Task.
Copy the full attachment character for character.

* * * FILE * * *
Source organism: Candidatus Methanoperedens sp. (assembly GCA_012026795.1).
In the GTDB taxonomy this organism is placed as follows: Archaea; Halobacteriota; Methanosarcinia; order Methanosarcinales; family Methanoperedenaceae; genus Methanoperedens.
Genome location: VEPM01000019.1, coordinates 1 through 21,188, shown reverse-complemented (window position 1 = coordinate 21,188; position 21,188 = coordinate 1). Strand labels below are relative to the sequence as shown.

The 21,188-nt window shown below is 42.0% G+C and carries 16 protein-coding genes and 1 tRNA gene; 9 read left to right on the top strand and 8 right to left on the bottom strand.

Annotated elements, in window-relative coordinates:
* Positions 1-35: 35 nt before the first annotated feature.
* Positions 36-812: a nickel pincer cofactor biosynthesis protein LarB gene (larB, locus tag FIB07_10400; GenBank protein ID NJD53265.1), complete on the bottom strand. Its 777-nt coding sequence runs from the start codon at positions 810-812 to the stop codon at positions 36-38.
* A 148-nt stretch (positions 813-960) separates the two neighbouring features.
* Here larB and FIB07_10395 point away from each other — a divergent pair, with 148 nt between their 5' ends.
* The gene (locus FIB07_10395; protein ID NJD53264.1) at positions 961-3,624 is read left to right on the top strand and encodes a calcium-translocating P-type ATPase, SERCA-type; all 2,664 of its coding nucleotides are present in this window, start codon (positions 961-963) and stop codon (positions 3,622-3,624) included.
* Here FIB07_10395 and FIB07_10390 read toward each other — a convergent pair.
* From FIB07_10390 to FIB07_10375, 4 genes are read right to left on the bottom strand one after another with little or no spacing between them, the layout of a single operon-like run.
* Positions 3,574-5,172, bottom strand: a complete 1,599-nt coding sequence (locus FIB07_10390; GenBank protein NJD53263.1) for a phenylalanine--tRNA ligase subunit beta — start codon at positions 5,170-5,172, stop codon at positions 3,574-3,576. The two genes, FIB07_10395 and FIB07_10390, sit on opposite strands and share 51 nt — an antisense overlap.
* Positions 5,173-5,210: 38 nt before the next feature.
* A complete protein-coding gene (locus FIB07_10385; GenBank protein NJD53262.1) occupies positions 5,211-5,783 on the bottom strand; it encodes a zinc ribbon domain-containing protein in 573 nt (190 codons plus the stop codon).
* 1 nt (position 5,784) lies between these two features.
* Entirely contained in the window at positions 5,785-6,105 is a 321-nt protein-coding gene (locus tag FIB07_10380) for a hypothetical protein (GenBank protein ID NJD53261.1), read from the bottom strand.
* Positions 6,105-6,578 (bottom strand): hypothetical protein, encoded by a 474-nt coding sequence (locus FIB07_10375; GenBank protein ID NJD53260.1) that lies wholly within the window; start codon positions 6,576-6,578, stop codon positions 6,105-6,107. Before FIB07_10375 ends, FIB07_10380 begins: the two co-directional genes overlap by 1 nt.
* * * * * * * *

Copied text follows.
Source organism: Candidatus Methanoperedens sp. (assembly GCA_012026795.1).
In the GTDB taxonomy this organism is placed as follows: Archaea; Halobacteriota; Methanosarcinia; order Methanosarcinales; family Methanoperedenaceae; genus Methanoperedens.
Genome location: VEPM01000019.1, coordinates 1 through 21,188, shown reverse-complemented (window position 1 = coordinate 21,188; position 21,188 = coordinate 1). Strand labels below are relative to the sequence as shown.

The 21,188-nt window shown below is 42.0% G+C and carries 16 protein-coding genes and 1 tRNA gene; 9 read left to right on the top strand and 8 right to left on the bottom strand.

Annotated elements, in window-relative coordinates:
* Positions 1-35: 35 nt before the first annotated feature.
* Positions 36-812: a nickel pincer cofactor biosynthesis protein LarB gene (larB, locus tag FIB07_10400; GenBank protein ID NJD53265.1), complete on the bottom strand. Its 777-nt coding sequence runs from the start codon at positions 810-812 to the stop codon at positions 36-38.
* A 148-nt stretch (positions 813-960) separates the two neighbouring features.
* Here larB and FIB07_10395 point away from each other — a divergent pair, with 148 nt between their 5' ends.
* The gene (locus FIB07_10395; protein ID NJD53264.1) at positions 961-3,624 is read left to right on the top strand and encodes a calcium-translocating P-type ATPase, SERCA-type; all 2,664 of its coding nucleotides are present in this window, start codon (positions 961-963) and stop codon (positions 3,622-3,624) included.
* Here FIB07_10395 and FIB07_10390 read toward each other — a convergent pair.
* From FIB07_10390 to FIB07_10375, 4 genes are read right to left on the bottom strand one after another with little or no spacing between them, the layout of a single operon-like run.
* Positions 3,574-5,172, bottom strand: a complete 1,599-nt coding sequence (locus FIB07_10390; GenBank protein NJD53263.1) for a phenylalanine--tRNA ligase subunit beta — start codon at positions 5,170-5,172, stop codon at positions 3,574-3,576. The two genes, FIB07_10395 and FIB07_10390, sit on opposite strands and share 51 nt — an antisense overlap.
* Positions 5,173-5,210: 38 nt before the next feature.
* A complete protein-coding gene (locus FIB07_10385; GenBank protein NJD53262.1) occupies positions 5,211-5,783 on the bottom strand; it encodes a zinc ribbon domain-containing protein in 573 nt (190 codons plus the stop codon).
* 1 nt (position 5,784) lies between these two features.
* Entirely contained in the window at positions 5,785-6,105 is a 321-nt protein-coding gene (locus tag FIB07_10380) for a hypothetical protein (GenBank protein ID NJD53261.1), read from the bottom strand.
* Positions 6,105-6,578 (bottom strand): hypothetical protein, encoded by a 474-nt coding sequence (locus FIB07_10375; GenBank protein ID NJD53260.1) that lies wholly within the window; start codon positions 6,576-6,578, stop codon positions 6,105-6,107. Before FIB07_10375 ends, FIB07_10380 begins: the two co-directional genes overlap by 1 nt.